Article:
FoodLink - Purdue Extension


Raphanus sativus
Available from January to December


Garden or European: globe (usually red, but may be white, purple, pink, or other colors), white icicle, French breakfast.

Daikon (long, white, and tapered — like a large white carrot), Japanese winter, black, or Spanish.


Bunched radishes can be eaten raw. They can be eaten whole with the leaves removed, or sliced or shredded. Daikon radishes are usually peeled and can be eaten raw (shredded, sliced or in sticks) or added to  quick-cooking Asian dishes, like stir fries. Winter storage radishes must be peeled and can be eaten raw or cooked.

This video demonstrates helpful tips for cutting radishes.

Braise: Heat 1-2 tablespoons of butter or oil in a pan with radishes and pour in any type of stock (enough to cover about half the height of the radishes). Season with sugar, salt, pepper, or vinegar to taste.  Simmer the mixture; turn heat to low, cover, and cook until radishes are tender (about 5 minutes). Reduce the liquid by removing the lid and cooking over medium-high heat until the liquid becomes thick and coats the radishes. 

Sauté: Cut radishes to desired size and sauté in warm skillet with 1-2 tablespoons of olive oil and salt and pepper to taste. Heat until golden, stirring frequently.

Roast: Heat oven to 425°F. Cut radishes and toss them in 1-2 tablespoons of olive oil. Add salt, pepper, or your favorite seasoning mix to taste and place radishes on a rimmed baking sheet. Roast radishes for about 30 to 45 minutes, turning halfway through cooking time.

Steam: Place whole radishes in a steamer basket above 1 or 2 inches of boiling water. Cover the pan and cook 5 to 15 minutes.

Boil: Boil whole radishes 10 to 30 minutes ,or until tender. Radishes can be eaten warm or cold.


Short-Term Storage

Radishes store longer if you remove the greens. When you bring radishes home from the market, cut the greens off the top of each radish and store them in a container in the refrigerator.

Long-Term Storage

Radishes do not freeze well. Daikon radishes have long been pickled in Asian cultures. Kimchee can be made with radishes along with other fermented products.  

Quick Fact

Radish greens can be eaten too, either cooked or raw.

Nutrition Information

Serving Size

½ cup slices (58g)







% Daily Value

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Vitamin A



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Food Safety Tips

Always keep fresh produce away from raw meat and raw meat juices to avoid cross-contamination.

Follow the safe food guidelines for all fresh produce.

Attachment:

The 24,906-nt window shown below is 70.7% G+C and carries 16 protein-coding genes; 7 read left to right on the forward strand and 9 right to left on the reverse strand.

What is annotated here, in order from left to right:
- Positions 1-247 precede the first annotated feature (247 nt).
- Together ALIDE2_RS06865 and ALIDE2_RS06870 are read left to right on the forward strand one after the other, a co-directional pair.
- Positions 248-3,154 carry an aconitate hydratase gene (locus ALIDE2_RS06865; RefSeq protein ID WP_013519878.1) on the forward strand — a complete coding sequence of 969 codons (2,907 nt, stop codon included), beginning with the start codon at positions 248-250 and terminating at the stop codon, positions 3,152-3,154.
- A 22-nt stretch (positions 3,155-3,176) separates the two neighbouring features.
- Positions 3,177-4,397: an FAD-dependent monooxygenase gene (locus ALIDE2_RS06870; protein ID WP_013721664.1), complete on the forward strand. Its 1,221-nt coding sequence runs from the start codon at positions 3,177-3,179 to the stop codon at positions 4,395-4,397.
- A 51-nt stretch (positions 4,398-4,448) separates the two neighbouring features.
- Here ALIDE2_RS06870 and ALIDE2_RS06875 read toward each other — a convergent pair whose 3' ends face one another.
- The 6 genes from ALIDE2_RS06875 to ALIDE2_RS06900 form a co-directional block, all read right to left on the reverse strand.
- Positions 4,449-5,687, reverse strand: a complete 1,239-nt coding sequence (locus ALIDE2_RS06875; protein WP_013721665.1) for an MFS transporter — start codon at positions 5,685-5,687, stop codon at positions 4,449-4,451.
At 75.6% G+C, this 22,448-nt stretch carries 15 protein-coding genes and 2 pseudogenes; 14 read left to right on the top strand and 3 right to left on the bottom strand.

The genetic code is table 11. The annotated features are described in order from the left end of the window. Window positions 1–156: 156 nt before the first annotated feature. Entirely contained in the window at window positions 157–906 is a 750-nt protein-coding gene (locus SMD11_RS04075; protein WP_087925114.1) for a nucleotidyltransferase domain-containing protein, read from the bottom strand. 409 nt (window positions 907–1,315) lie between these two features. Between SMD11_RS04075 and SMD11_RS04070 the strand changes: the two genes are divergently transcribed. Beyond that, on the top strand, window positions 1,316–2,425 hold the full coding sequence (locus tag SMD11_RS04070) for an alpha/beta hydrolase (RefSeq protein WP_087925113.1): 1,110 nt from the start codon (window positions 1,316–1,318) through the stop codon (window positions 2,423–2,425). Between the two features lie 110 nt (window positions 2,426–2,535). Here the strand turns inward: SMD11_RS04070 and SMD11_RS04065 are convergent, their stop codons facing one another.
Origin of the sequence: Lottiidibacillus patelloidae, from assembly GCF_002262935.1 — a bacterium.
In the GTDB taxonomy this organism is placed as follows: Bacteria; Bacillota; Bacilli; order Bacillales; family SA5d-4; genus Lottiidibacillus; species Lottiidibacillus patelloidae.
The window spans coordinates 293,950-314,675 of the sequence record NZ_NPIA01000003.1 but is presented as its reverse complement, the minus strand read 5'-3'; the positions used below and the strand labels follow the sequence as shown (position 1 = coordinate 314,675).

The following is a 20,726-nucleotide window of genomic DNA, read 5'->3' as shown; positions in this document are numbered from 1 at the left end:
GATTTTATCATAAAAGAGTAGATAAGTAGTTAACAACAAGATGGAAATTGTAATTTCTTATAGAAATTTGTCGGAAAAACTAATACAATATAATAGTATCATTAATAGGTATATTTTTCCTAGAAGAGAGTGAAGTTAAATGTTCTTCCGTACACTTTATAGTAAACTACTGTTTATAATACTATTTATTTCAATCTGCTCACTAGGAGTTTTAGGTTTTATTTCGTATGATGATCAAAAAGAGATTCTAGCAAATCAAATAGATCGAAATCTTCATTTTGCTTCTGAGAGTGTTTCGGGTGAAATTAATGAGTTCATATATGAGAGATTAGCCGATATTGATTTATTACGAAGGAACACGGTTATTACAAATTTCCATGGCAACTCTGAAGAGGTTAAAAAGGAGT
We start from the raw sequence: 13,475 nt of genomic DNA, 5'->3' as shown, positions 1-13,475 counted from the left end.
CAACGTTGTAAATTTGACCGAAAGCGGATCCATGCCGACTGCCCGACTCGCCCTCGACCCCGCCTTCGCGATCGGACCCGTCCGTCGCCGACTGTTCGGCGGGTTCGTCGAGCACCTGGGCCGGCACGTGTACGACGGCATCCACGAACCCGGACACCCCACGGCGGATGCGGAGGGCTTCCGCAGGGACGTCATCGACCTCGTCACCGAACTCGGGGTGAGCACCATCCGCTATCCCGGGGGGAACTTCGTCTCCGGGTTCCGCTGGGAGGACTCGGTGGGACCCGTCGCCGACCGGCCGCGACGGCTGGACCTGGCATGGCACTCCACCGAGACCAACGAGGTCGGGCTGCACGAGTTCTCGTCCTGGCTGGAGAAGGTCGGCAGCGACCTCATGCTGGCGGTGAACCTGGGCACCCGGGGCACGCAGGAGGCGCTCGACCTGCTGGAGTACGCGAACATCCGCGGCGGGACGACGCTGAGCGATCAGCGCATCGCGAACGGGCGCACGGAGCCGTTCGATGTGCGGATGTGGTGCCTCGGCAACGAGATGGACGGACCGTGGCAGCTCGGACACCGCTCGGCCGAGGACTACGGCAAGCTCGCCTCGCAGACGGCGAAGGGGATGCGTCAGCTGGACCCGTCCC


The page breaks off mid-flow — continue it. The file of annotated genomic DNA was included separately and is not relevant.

Related Resources

Radishes are related to other Brassica vegetables such as cabbage and broccoli.

There are many radish varieties. Spring radishes reach harvesting size 3-4 weeks after planting, though some cultivars (sometimes called summer radishes) take a bit longer. Winter radishes, planted in late summer, take about 8 weeks to mature. They are often larger and more pungent than spring radishes.

Plant spring and summer radish seeds directly into the garden starting 6 weeks before the
average last frost date. Seeds germinate in less than a week if the soil is at least 50°F. Replant every 2 or 3 weeks until about 4 weeks after average the last frost date or until temperatures
average in the mid-60s. These varieties can also be planted in early fall as the weather cools.
Time the last planting so the crop matures on the average first frost date. Radishes are somewhat shade

Plant winter radish varieties starting in July in northern Indiana, or in August in southern Indiana. Several
plantings can be made. Time the last planting so the crop matures on the average first frost date.
Remember these varieties take 2 months or so to mature.

The first harvest of spring radishes can be made 3 weeks after planting. Small roots are sweet
and mild. In general, harvest when roots reach 1-1.5 inches in diameter. The harvest window is short —
radishes left too long become spongy (pithy) and hot. Many winter radish varieties are hot.
Harvest when they reach the size for your variety. Winter radishes remain edible much longer
than spring radishes. Estimated yield per 10 feet row is 10 bunches.

If you’ve only grown spring radishes, the Chinese (oriental) radishes will surprise you. Roots of 10-20 pounds aren’t unusual and some can weigh in at 100 pounds! Leaves spread 2 ft. Chinese radishes, often known as daikon, can be many shapes – long and slender, short and rounded, even bell-shaped. The roots are often white but white with green tops and red are also available.

Grow Chinese radishes as you would the more common spring and winter radishes. Those with short
harvest times (30 days) can be planted in spring. Most need a longer growing period so plant in late
summer to mature in cool weather. Plan your planting so it matures on the average first frost date.
Plant seeds 1/2-3/4” deep and give the plants plenty of room, 4-6” between plants and 3 ft between
rows. The soil should be loose and as deep as possible. Don’t be surprised if there is as much root
growing above the soil line as below.

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